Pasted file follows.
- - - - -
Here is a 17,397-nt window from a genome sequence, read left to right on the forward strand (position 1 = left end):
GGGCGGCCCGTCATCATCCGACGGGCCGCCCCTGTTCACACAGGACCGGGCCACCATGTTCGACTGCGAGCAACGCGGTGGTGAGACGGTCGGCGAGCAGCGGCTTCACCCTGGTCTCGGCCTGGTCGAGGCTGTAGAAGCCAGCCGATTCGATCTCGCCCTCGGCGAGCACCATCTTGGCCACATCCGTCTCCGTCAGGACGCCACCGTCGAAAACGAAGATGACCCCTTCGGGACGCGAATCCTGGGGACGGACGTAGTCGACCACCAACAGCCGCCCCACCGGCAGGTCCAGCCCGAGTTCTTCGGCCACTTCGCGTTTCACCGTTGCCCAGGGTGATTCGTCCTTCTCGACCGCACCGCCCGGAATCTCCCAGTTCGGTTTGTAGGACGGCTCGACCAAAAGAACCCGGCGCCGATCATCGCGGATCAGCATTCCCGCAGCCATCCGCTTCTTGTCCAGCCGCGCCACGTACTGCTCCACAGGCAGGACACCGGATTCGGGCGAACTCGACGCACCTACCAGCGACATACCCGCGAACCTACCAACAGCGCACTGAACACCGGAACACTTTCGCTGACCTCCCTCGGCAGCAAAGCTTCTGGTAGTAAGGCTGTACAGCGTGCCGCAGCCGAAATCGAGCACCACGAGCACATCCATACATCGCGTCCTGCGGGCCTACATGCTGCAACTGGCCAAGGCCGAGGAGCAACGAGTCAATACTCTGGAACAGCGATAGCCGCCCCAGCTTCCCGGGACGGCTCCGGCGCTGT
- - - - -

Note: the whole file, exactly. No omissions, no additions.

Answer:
Here is a 17,397-nt window from a genome sequence, read left to right on the forward strand (position 1 = left end):
GGGCGGCCCGTCATCATCCGACGGGCCGCCCCTGTTCACACAGGACCGGGCCACCATGTTCGACTGCGAGCAACGCGGTGGTGAGACGGTCGGCGAGCAGCGGCTTCACCCTGGTCTCGGCCTGGTCGAGGCTGTAGAAGCCAGCCGATTCGATCTCGCCCTCGGCGAGCACCATCTTGGCCACATCCGTCTCCGTCAGGACGCCACCGTCGAAAACGAAGATGACCCCTTCGGGACGCGAATCCTGGGGACGGACGTAGTCGACCACCAACAGCCGCCCCACCGGCAGGTCCAGCCCGAGTTCTTCGGCCACTTCGCGTTTCACCGTTGCCCAGGGTGATTCGTCCTTCTCGACCGCACCGCCCGGAATCTCCCAGTTCGGTTTGTAGGACGGCTCGACCAAAAGAACCCGGCGCCGATCATCGCGGATCAGCATTCCCGCAGCCATCCGCTTCTTGTCCAGCCGCGCCACGTACTGCTCCACAGGCAGGACACCGGATTCGGGCGAACTCGACGCACCTACCAGCGACATACCCGCGAACCTACCAACAGCGCACTGAACACCGGAACACTTTCGCTGACCTCCCTCGGCAGCAAAGCTTCTGGTAGTAAGGCTGTACAGCGTGCCGCAGCCGAAATCGAGCACCACGAGCACATCCATACATCGCGTCCTGCGGGCCTACATGCTGCAACTGGCCAAGGCCGAGGAGCAACGAGTCAATACTCTGGAACAGCGATAGCCGCCCCAGCTTCCCGGGACGGCTCCGGCGCTGT